"Father McGivney's vision remains as relevant as ever in the changed circumstances of today's church and society." -- Pope John Paul II Is now the time for an American parish priest to be declared a Catholic saint In Father Michael McGivney (1852-1890), born and raised in a Connecticut factory town, the modern era's ideal of the priesthood hit its zenith. The son of Irish immigrants, he was a man to whom "family values" represented more than mere rhetoric. And he left a legacy of hope still celebrated around the world. In the late 1800s, discrimination against American Catholics was widespread. Many Catholics struggled to find work and ended up in infernolike mills. An injury or the death of the wage earner would leave a family penniless. The grim threat of chronic homelessness and even starvation could fast become realities. Called to action in 1882 by his sympathy for these suffering people, Father McGivney founded the Knights of Columbus, an organization that has helped to save countless families from the indignity of destitution.
This is an articulate and sensitively written biography about Father Michael McGivney, founder of the Knights of Columbus. In a time when the secular press is inundated with horrific accounts of abusive priests, McGivney's biography reflects the ideal standard of the holy parish priest. Fifteen chapters chronicle the astounding 38 years of his life and the legacy he bequeathed to American Catholicism. Born in 1852 to Irish immigrants who faced terrible poverty in an environment of emerging anti-Catholic rhetoric, McGivney eventually established an association of men who inured themselves against desperate situations and simultaneously pledged a fierce allegiance to patriotic ideals. The Knights of Columbus today claim an international membership of 1.7 million men. Parish Priest is thoroughly researched by historians Brinkley (Tour of Duty) and Fenster, who incorporated information from Acts, a comprehensive document used by the Congregation for the Causes of Saints to advance the life of a holy person toward canonization. This first full-length biography of McGivney, which contains eight pages of black-and-white photos, is recommended for all public libraries. [See Prepub Alert, LJ 9/15/05.]-John-Leonard Berg, Univ. of Wisconsin-Platteville Lib. Copyright 2006 Reed Business Information. -- PUBLISHERS WEEKLY.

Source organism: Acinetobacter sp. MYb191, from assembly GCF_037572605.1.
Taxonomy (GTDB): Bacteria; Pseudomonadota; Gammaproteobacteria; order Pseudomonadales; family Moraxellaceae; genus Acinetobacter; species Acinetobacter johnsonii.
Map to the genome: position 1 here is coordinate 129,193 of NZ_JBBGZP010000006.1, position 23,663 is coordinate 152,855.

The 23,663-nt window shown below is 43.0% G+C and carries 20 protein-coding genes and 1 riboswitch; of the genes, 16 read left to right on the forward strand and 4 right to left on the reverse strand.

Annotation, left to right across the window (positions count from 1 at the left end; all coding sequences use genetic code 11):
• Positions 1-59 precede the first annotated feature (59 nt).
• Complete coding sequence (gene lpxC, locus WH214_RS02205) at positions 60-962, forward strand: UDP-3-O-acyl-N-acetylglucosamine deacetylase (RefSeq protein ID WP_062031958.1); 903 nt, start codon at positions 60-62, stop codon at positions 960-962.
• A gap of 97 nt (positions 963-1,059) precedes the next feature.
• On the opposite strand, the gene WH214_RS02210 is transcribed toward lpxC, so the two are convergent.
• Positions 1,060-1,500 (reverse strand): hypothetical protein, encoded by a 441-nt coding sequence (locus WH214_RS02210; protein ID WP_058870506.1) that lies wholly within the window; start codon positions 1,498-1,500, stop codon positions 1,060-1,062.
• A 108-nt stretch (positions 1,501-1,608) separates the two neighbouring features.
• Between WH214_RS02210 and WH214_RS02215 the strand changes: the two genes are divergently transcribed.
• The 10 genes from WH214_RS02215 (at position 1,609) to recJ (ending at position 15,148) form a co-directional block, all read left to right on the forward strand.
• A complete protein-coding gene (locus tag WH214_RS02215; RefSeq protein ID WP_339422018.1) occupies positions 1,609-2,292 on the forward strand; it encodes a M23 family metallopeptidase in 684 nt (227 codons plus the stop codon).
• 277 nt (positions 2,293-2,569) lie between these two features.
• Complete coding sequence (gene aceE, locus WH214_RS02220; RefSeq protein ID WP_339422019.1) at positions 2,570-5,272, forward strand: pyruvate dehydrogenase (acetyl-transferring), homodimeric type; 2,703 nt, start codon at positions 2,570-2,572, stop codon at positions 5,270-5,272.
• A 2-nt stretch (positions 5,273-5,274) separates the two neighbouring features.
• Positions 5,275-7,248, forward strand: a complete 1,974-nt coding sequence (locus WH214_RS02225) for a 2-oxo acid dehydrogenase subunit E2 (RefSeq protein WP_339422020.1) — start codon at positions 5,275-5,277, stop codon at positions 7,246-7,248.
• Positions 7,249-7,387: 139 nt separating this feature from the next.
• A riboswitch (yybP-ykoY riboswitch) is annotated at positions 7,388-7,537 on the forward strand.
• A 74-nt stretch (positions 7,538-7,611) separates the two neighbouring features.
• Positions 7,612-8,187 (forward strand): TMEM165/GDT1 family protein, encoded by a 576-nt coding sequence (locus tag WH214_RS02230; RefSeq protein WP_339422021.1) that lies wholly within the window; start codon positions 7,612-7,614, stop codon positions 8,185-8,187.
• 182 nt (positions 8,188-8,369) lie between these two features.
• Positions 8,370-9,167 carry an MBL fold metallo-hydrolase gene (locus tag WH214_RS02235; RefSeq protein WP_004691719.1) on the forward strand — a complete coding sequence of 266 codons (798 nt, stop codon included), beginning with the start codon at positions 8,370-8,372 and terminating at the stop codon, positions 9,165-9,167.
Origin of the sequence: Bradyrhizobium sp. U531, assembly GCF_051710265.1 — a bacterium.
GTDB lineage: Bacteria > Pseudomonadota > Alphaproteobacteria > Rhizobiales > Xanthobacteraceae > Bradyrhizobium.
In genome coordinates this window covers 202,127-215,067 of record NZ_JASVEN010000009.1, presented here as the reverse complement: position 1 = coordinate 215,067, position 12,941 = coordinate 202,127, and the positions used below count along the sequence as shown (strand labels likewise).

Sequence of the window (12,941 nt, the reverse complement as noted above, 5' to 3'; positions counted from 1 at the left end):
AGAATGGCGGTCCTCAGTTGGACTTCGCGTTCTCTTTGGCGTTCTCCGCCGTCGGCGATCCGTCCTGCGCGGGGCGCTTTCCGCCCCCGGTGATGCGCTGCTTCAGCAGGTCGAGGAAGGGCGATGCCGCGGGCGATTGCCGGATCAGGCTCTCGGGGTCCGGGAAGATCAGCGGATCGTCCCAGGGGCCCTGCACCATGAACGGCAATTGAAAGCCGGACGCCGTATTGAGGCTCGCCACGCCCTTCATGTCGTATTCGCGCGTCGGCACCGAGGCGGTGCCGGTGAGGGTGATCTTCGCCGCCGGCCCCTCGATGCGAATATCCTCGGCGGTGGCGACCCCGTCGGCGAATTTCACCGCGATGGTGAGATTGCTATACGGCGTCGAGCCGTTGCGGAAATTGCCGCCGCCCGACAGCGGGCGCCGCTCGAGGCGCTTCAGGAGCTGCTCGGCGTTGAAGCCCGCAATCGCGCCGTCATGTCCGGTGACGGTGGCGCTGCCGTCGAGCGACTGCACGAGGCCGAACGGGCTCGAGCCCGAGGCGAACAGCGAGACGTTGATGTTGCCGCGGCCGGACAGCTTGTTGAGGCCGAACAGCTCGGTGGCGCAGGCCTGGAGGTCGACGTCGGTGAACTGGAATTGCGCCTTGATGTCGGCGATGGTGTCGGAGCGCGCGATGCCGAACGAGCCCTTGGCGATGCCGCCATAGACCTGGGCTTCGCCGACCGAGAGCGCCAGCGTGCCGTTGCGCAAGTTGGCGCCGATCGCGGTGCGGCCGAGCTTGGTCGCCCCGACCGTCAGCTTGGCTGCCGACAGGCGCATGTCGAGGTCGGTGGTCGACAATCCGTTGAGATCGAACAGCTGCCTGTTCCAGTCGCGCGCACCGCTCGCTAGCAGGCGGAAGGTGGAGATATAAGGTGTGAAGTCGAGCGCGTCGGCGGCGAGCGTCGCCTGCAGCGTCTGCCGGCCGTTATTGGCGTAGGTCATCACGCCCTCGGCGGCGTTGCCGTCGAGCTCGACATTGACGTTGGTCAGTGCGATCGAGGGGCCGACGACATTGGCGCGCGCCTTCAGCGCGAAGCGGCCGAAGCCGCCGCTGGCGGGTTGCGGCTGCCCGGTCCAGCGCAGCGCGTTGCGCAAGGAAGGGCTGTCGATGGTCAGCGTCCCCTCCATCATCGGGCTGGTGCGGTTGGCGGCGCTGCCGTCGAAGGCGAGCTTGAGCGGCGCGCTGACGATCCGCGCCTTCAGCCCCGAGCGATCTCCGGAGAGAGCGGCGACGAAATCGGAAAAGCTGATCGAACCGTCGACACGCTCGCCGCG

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December 31, 2005
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Excerpt from Parish Priest by Douglas Brinkley
A Friend of the Family
Not that the state of Connecticut had anything against Catholics in the early 1800s -- but they weren't allowed to purchase land. If the issue was pressed, then special dispensation might be granted, but only through an act of the legislature. All the while, Catholics were expected to join with most of the rest of the populace in paying a tax for the support of the Congregational Church, the state's official religion at the time.1 Episcopals, Baptists, and Quakers were all exempted, but not Catholics. It was no wonder that Connecticut, with almost 300,000 residents, counted its Catholic population in the dozens. Yet none of that stopped Michael and Bridget Downes from moving there.
Their previous homeland was far worse for Catholics, and little better for Protestants. Ireland in the early nineteenth century was a land of enforced poverty, where few farmers owned their own acreage and the landlords, most of them living in England or on the European continent, choked out all hope of improvement by charging unreasonably high rents. The Times of London, a conservative newspaper that traditionally spared little sympathy for the Irish, sent a correspondent to County Donegal and received a description of a typical rural landscape: "From one end of [the landlord's] estate here to the other nothing is to be found but poverty, misery, wretched cultivation and infinite subdivision of land. There are no gentry, no middle class, all are poor, wretchedly poor. Every shilling the tenants can raise from their half-cultivated land is paid in rent, whilst the people subsist for the most part on potatoes and water."2
Even before the potato blight of 1845 led to the Great Famine, alert Irishmen were facing such facts and the sad impossibility of being Irish. "The conviction that the country held no future existed as early as 1815," William Forbes Adams wrote in his classic history Ireland and Irish Emigration to the New World.3 The Downes family escaped early on, sailing for America with their young son in 1827.4 Their specific destination was the state of Connecticut, where a few of their old neighbors had settled already.
For more than a dozen years, Michael Downes, known as Mikey, was a common laborer, probably finding work building canals or railroads, as did most of his countrymen. In 1832, he and Bridget moved to New Haven. By no coincidence, the city's first Roman Catholic congregation was established there the same year, serving about three hundred people. It would be in keeping with the devout Downes family to settle within the embrace of a parish, once that option was available.
In another respect, too, New Haven was ripe territory for people such as the Downeses. Mikey and Bridget were dedicated to reading and education. New Haven, a manufacturing town and an active port, was influenced most of all by Yale University. Founded in 1701 as a rather rigid Puritan institution, Yale would loosen up considerably in the nineteenth century, combining high academic standards with a rebellious spirit. The campus took up one whole side of the flat, grassy Green that formed the hub of New Haven life. Rising tall, like a citadel in fieldstone, Yale took little notice of New Haven's latest family of Irish immigrants. The Downeses were just a working-class couple trailing three young sons, William, Edward, and John, as they walked along the Green and looked up at the great university.